Easter and Passover are coming. Alert “06880” reader — and Staples High School Class of 1973 grad — Chip Stephens is thinking about those holidays, and the flowers associated with them:
Back in the 1960s there were many greenhouses — Fillow (on Clinton Avenue), Daybreak (on East Main Street), Parsell’s (now the new “Geiger” retail and residential complex), and the Flower Farm (South Turkey Hill, now Flower Farm Road).
Daybreak Nurseries, back in the day.
They all grew their own flowers. And they all had big annual flower displays.
The community event — combining art, nature, retail and people of all ages — was a much-anticipated treat for my family. I remember walking through those hot, humid greenhouses, viewing the previews of spring flowers and the summer that would follow.
After church — usually Palm Sunday — we drove to every florist. Each greenhouse was filled with geraniums (soon to be handed out at churches to kids), Easter lilies, hyacinths and many other fragrant flowers.
Families wandered through the greenhouse labyrinths, enjoying coffee, donuts and treats provided by the owners. It was a wonder walk, heightened by displays like Daybreak’s waterfalls.
Today the last of those great greenhouses — Daybreak — is being carted away to the dump.
The last of Daybreak Nursery gets carted away, earlier today.
With the arrival of spring, I’m considering the loss of all those greenhouses, and their replacement by McMansions. How do we balance that, keeping the character of Westport that many enjoyed growing up, and many others move here for?
Let’s welcome both spring and the new, while incorporating and saving the treasures and memories of Westport that remain.
If you’re new to Connecticut, you may not know about our charter oak. They don’t teach state history in school — I don’t think so, anyway — and most of the state quarters that were minted nearly 20 years ago are out of circulation.
But longtime residents know the charter oak. And one of its descendants may still live in Westport.
The story involves a large white oak tree that dates back to the 12th or 13th century. Apparently our royal charter — given by King Charles in 1662, to the Connecticut colony — was hidden in a hollow in 1687, to prevent the governor-general from revoking it.
Connecticut’s charter oak.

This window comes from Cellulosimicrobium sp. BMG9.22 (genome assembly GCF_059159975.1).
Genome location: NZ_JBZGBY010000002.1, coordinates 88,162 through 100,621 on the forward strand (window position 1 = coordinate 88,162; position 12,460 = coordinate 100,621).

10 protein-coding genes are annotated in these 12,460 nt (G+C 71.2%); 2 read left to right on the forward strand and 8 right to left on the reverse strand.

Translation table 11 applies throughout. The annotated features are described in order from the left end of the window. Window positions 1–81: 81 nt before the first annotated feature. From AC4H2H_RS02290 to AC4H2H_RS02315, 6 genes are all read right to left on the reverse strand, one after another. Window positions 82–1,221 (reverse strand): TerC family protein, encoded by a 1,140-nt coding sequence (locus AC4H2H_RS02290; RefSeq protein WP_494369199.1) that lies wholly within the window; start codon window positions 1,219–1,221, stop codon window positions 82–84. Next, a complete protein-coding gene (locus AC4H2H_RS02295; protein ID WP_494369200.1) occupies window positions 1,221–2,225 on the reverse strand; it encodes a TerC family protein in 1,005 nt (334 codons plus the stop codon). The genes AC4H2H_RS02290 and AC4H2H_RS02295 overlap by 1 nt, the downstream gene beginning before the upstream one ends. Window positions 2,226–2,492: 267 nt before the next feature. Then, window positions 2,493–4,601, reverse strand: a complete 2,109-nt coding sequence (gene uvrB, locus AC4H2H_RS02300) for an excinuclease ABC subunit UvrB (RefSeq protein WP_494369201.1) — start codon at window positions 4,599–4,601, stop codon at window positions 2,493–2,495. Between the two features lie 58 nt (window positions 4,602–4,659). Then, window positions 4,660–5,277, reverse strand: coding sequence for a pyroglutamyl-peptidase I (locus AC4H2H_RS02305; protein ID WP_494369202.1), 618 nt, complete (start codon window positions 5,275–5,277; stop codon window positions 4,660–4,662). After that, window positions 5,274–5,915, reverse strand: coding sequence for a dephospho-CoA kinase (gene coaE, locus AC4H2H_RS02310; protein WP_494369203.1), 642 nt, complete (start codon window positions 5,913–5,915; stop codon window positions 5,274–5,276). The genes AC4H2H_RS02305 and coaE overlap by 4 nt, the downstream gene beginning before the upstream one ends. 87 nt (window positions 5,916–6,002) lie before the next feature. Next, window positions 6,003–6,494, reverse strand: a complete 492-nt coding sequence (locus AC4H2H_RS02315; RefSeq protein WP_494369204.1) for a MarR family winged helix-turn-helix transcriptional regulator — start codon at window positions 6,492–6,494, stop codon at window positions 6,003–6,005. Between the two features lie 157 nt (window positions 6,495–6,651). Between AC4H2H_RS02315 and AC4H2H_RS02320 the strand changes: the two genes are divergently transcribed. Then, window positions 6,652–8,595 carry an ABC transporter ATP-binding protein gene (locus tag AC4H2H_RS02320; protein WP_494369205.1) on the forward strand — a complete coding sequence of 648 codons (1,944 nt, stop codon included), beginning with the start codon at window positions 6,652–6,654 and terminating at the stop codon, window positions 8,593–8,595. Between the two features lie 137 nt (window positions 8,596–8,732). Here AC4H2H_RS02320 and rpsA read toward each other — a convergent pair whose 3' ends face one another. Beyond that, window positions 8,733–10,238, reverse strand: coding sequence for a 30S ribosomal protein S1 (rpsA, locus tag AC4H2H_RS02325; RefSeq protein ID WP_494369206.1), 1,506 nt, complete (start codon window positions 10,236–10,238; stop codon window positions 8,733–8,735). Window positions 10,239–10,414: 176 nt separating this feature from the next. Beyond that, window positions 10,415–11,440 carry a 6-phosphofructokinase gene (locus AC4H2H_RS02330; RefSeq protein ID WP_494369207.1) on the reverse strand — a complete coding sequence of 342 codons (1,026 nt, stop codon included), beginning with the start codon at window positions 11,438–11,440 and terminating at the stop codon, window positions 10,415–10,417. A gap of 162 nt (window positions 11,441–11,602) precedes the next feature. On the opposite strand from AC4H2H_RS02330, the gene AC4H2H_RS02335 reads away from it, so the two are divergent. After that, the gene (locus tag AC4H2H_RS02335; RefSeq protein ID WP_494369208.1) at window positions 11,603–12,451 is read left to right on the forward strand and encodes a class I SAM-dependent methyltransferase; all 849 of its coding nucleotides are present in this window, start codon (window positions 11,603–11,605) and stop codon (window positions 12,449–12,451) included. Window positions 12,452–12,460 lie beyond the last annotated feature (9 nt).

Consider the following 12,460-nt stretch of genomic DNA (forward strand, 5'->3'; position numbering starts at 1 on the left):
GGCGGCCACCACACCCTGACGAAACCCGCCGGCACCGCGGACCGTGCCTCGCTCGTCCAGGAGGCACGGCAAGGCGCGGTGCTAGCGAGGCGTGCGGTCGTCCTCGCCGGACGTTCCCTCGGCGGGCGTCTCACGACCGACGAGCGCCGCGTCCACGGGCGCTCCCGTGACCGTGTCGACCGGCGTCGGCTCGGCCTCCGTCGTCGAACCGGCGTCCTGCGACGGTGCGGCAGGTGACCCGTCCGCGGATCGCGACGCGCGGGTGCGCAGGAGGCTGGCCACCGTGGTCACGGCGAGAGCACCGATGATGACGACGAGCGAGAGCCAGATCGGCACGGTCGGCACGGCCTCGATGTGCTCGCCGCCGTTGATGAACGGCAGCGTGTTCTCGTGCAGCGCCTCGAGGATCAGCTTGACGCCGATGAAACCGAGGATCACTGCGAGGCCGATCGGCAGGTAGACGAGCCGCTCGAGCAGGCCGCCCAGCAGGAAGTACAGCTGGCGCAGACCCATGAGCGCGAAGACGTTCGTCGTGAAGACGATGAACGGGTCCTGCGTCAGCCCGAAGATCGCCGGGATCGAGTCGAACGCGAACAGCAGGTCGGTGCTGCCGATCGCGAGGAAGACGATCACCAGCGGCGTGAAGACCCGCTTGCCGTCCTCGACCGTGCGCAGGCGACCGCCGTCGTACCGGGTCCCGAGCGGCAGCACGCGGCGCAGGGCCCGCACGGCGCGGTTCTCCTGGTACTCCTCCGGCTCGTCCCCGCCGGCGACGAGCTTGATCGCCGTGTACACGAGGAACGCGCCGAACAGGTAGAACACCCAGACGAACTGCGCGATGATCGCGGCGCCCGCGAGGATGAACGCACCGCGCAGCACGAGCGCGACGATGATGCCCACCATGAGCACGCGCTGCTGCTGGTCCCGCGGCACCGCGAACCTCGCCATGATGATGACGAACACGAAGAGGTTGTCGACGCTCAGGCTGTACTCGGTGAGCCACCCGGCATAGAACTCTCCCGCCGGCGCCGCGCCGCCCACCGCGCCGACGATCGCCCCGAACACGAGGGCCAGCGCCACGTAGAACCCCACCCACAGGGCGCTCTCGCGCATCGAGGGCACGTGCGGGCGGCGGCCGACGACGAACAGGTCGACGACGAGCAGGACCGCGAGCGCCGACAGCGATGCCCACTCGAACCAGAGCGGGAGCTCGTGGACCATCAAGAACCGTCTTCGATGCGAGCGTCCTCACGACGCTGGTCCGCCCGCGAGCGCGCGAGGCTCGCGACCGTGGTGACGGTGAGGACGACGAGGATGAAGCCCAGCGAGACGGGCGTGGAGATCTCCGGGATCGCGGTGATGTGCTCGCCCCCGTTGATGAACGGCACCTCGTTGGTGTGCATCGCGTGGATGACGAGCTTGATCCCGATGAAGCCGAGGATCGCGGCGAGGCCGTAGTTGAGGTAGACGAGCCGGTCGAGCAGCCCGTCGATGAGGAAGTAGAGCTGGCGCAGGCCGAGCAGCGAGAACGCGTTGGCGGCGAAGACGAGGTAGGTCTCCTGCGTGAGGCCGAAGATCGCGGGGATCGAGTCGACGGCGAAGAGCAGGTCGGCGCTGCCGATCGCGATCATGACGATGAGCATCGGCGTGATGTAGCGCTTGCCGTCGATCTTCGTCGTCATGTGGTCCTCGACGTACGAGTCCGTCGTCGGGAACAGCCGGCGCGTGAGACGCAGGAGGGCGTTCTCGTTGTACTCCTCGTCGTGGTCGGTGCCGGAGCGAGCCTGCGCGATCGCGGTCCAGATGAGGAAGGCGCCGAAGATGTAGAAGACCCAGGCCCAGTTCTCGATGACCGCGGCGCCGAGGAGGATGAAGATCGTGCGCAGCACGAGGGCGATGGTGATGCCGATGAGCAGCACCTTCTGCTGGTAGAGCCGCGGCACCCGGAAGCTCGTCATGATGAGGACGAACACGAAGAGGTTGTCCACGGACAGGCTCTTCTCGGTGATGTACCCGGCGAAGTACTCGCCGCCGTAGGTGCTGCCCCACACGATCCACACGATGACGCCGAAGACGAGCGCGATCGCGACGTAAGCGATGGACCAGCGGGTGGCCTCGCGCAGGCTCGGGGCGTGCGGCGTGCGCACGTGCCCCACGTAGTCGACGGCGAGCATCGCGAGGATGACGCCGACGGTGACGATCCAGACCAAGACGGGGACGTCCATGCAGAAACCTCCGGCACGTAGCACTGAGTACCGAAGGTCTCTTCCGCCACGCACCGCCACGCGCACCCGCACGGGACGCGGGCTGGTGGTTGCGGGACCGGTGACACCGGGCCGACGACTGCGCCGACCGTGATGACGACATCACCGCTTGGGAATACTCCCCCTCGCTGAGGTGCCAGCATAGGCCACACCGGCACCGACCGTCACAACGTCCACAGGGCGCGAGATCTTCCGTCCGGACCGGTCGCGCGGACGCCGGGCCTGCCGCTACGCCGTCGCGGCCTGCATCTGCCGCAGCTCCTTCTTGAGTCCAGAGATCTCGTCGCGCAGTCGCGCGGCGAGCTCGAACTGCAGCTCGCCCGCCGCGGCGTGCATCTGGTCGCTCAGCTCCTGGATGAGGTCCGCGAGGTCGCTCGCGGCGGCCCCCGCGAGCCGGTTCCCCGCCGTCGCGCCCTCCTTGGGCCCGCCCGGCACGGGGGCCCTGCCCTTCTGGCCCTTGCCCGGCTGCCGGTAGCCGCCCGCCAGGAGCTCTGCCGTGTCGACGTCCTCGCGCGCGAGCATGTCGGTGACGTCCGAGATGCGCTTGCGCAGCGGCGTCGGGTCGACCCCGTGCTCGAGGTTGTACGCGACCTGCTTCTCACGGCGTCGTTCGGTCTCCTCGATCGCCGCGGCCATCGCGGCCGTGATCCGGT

The tree was destroyed in 1856, during a strong storm. But its legend remains.
So, supposedly, do many of its seedlings.
In 1965, a “Committee for the location and care of the Charter Oak Tree” was formed. Its purpose was to “accept the seedling descendant of the Charter Oak from Mr. John Davis Lodge, care for it during the winter, select a location in which it can be planted in the Spring, and organize a planting ceremony.”
Lodge — a former governor of Connecticut and ambassador to Spain, and future ambassador to Argentina and Switzerland — lived in Westport.
Minutes of a November 20, 1965 meeting show that a seedling was intended to be donated to Staples High School in the spring.
Legend has it that the seedling was planted in the school courtyard on North Avenue. No one today knows authoritatively if that was done, or exactly where. If it ever existed, it was bulldozed away during construction of the new building more than a decade ago.
The committee also discussed the best location for another seedling, downtown. Members — including representatives of the RTM, Westport Garden Club, Veterans of Foreign Wars, American Legion and Daughters of the American Revolution — agreed that Jesup Green was the best area. It could be “the first step in setting a centrally located civic center.”
Discussion then turned to the erection of a plaque, commemorating the gift to the town by Lodge.
“It was agreed that watering and care after the planting should be delegated to a Town employee who would be responsible for its care,” meeting notes read.